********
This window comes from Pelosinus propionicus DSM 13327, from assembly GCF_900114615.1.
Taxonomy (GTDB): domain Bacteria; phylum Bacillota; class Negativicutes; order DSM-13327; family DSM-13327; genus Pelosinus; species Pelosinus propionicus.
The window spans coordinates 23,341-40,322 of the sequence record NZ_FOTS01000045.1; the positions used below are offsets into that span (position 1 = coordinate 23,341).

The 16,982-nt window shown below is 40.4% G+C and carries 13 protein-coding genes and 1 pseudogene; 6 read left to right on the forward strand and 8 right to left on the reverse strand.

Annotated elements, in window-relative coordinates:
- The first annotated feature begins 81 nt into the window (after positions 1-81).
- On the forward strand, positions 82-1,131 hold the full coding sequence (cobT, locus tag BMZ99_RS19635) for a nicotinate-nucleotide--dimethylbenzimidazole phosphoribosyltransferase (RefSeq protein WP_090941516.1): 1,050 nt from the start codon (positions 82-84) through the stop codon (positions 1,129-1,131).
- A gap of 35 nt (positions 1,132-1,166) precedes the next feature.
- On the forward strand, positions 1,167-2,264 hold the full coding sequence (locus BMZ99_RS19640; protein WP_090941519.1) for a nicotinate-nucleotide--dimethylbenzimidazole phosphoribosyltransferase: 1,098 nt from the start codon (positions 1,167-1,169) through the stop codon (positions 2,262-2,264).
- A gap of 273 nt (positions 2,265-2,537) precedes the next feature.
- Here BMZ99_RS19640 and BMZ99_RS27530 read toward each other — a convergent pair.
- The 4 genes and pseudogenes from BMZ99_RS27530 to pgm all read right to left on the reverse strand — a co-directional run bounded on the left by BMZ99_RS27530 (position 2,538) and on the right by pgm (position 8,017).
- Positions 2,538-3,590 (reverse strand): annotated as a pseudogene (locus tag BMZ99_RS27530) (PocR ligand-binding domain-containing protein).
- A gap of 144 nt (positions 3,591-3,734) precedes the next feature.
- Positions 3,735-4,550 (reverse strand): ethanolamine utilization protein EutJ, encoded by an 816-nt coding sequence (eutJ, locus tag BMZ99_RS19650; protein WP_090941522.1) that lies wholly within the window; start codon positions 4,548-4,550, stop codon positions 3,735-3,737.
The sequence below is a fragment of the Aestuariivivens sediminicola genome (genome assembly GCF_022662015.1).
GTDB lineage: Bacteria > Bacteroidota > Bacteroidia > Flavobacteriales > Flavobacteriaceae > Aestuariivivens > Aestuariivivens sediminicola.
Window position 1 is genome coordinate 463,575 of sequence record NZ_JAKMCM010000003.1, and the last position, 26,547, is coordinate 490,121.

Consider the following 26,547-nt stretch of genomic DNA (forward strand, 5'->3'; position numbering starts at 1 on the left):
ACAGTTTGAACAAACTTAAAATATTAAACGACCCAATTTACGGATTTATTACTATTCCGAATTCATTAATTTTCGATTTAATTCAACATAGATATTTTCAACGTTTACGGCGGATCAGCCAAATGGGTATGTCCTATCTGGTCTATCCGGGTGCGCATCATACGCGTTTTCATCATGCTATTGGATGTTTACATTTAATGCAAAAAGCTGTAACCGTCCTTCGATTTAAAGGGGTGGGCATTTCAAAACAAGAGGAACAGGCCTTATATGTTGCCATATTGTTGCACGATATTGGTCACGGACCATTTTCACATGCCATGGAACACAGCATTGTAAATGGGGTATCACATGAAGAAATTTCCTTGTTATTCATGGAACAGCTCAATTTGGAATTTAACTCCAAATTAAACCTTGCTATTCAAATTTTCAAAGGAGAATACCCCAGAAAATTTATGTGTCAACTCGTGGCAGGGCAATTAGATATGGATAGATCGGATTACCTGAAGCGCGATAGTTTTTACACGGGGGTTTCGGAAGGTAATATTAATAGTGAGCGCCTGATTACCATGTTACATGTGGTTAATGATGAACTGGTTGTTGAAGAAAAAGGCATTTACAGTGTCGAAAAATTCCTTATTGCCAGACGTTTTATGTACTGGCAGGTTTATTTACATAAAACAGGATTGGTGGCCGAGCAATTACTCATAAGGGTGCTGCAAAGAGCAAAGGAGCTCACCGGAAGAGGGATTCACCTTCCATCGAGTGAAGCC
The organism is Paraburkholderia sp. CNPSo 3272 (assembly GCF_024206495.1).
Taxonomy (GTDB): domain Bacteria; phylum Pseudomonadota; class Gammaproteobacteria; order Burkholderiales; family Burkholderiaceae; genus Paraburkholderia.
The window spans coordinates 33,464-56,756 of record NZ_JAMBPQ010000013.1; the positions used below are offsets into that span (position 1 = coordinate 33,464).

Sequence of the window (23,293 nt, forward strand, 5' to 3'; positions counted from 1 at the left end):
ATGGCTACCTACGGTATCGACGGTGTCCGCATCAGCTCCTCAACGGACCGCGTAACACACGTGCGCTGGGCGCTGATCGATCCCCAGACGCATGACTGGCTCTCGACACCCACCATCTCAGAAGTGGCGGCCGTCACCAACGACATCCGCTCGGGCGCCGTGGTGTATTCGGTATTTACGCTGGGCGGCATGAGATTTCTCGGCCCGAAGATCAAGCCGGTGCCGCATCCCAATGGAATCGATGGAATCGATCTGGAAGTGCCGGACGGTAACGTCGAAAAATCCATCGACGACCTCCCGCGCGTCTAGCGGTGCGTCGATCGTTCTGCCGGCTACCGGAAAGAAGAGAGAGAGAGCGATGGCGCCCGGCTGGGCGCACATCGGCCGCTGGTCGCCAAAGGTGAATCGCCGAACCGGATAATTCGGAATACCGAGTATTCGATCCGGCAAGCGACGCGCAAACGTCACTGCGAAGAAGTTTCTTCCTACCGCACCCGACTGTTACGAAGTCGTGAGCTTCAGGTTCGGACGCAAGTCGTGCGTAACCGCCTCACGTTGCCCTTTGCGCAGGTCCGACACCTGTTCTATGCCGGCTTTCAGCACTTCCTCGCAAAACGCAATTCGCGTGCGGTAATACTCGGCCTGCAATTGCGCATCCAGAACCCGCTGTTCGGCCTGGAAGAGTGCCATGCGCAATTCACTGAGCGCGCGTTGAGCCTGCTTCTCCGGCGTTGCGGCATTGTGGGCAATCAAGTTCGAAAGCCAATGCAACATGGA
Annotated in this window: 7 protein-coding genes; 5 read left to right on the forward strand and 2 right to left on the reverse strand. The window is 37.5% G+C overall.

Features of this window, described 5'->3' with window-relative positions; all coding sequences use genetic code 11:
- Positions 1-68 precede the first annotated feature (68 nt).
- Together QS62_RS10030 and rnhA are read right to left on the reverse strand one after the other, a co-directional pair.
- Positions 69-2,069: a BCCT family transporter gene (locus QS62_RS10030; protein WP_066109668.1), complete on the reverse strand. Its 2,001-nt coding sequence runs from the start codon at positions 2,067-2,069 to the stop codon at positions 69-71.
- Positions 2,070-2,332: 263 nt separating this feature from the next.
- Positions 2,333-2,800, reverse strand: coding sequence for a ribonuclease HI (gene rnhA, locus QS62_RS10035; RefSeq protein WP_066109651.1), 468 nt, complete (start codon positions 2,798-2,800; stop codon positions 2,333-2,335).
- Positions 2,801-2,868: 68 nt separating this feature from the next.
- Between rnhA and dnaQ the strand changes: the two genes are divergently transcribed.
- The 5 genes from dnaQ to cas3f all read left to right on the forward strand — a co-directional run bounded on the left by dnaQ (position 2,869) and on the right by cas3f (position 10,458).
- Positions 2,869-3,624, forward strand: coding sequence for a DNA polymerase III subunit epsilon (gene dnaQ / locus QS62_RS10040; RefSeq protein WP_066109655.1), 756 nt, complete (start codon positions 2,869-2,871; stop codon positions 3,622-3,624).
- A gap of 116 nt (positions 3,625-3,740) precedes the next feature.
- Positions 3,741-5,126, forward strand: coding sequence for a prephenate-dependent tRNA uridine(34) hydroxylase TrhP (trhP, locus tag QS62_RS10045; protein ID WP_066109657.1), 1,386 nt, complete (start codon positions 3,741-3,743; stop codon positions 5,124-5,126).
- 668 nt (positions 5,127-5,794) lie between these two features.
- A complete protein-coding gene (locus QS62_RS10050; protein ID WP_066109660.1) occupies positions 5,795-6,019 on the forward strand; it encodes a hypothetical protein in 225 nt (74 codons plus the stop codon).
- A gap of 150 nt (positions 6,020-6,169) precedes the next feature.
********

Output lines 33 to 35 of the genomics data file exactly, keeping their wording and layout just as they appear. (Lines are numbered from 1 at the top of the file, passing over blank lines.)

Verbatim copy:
- Positions 2,801-2,868: 68 nt separating this feature from the next.
- Between rnhA and dnaQ the strand changes: the two genes are divergently transcribed.
- The 5 genes from dnaQ to cas3f all read left to right on the forward strand — a co-directional run bounded on the left by dnaQ (position 2,869) and on the right by cas3f (position 10,458).